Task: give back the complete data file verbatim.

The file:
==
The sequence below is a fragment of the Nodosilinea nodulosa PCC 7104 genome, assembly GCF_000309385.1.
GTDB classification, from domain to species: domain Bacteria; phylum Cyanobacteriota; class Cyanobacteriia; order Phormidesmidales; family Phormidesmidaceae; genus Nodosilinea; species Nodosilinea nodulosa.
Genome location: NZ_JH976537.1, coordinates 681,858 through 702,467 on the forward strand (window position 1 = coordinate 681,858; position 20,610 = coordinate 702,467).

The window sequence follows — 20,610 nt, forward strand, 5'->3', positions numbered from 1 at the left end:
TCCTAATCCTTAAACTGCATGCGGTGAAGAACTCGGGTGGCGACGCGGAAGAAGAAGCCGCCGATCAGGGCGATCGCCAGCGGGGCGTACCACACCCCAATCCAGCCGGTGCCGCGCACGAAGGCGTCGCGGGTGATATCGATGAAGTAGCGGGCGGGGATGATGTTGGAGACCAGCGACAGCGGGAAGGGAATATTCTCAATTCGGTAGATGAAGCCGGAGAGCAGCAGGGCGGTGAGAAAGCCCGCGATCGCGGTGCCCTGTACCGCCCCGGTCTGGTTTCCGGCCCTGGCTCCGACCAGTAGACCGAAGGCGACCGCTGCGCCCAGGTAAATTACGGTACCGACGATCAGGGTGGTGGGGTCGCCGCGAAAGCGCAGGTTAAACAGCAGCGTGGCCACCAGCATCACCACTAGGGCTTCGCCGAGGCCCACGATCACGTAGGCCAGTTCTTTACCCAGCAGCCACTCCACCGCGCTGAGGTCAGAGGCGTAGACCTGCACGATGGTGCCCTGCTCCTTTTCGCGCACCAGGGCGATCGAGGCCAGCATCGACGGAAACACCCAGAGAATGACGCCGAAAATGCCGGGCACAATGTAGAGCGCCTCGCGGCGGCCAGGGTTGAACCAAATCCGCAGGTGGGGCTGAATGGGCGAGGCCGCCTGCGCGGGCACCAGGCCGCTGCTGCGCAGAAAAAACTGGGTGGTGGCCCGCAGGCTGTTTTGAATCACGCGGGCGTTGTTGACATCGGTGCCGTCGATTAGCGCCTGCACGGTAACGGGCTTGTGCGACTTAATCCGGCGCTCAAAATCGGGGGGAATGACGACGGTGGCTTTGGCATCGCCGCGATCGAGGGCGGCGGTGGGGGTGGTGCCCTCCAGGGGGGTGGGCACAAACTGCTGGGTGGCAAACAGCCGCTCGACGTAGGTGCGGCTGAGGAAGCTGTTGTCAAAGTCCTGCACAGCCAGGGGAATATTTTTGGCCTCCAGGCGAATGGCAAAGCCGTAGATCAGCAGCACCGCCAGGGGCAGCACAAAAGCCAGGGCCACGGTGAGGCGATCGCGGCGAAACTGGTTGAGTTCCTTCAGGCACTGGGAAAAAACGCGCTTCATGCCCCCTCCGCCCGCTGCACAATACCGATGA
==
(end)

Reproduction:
The sequence below is a fragment of the Nodosilinea nodulosa PCC 7104 genome, assembly GCF_000309385.1.
GTDB classification, from domain to species: domain Bacteria; phylum Cyanobacteriota; class Cyanobacteriia; order Phormidesmidales; family Phormidesmidaceae; genus Nodosilinea; species Nodosilinea nodulosa.
Genome location: NZ_JH976537.1, coordinates 681,858 through 702,467 on the forward strand (window position 1 = coordinate 681,858; position 20,610 = coordinate 702,467).

The window sequence follows — 20,610 nt, forward strand, 5'->3', positions numbered from 1 at the left end:
TCCTAATCCTTAAACTGCATGCGGTGAAGAACTCGGGTGGCGACGCGGAAGAAGAAGCCGCCGATCAGGGCGATCGCCAGCGGGGCGTACCACACCCCAATCCAGCCGGTGCCGCGCACGAAGGCGTCGCGGGTGATATCGATGAAGTAGCGGGCGGGGATGATGTTGGAGACCAGCGACAGCGGGAAGGGAATATTCTCAATTCGGTAGATGAAGCCGGAGAGCAGCAGGGCGGTGAGAAAGCCCGCGATCGCGGTGCCCTGTACCGCCCCGGTCTGGTTTCCGGCCCTGGCTCCGACCAGTAGACCGAAGGCGACCGCTGCGCCCAGGTAAATTACGGTACCGACGATCAGGGTGGTGGGGTCGCCGCGAAAGCGCAGGTTAAACAGCAGCGTGGCCACCAGCATCACCACTAGGGCTTCGCCGAGGCCCACGATCACGTAGGCCAGTTCTTTACCCAGCAGCCACTCCACCGCGCTGAGGTCAGAGGCGTAGACCTGCACGATGGTGCCCTGCTCCTTTTCGCGCACCAGGGCGATCGAGGCCAGCATCGACGGAAACACCCAGAGAATGACGCCGAAAATGCCGGGCACAATGTAGAGCGCCTCGCGGCGGCCAGGGTTGAACCAAATCCGCAGGTGGGGCTGAATGGGCGAGGCCGCCTGCGCGGGCACCAGGCCGCTGCTGCGCAGAAAAAACTGGGTGGTGGCCCGCAGGCTGTTTTGAATCACGCGGGCGTTGTTGACATCGGTGCCGTCGATTAGCGCCTGCACGGTAACGGGCTTGTGCGACTTAATCCGGCGCTCAAAATCGGGGGGAATGACGACGGTGGCTTTGGCATCGCCGCGATCGAGGGCGGCGGTGGGGGTGGTGCCCTCCAGGGGGGTGGGCACAAACTGCTGGGTGGCAAACAGCCGCTCGACGTAGGTGCGGCTGAGGAAGCTGTTGTCAAAGTCCTGCACAGCCAGGGGAATATTTTTGGCCTCCAGGCGAATGGCAAAGCCGTAGATCAGCAGCACCGCCAGGGGCAGCACAAAAGCCAGGGCCACGGTGAGGCGATCGCGGCGAAACTGGTTGAGTTCCTTCAGGCACTGGGAAAAAACGCGCTTCATGCCCCCTCCGCCCGCTGCACAATACCGATGA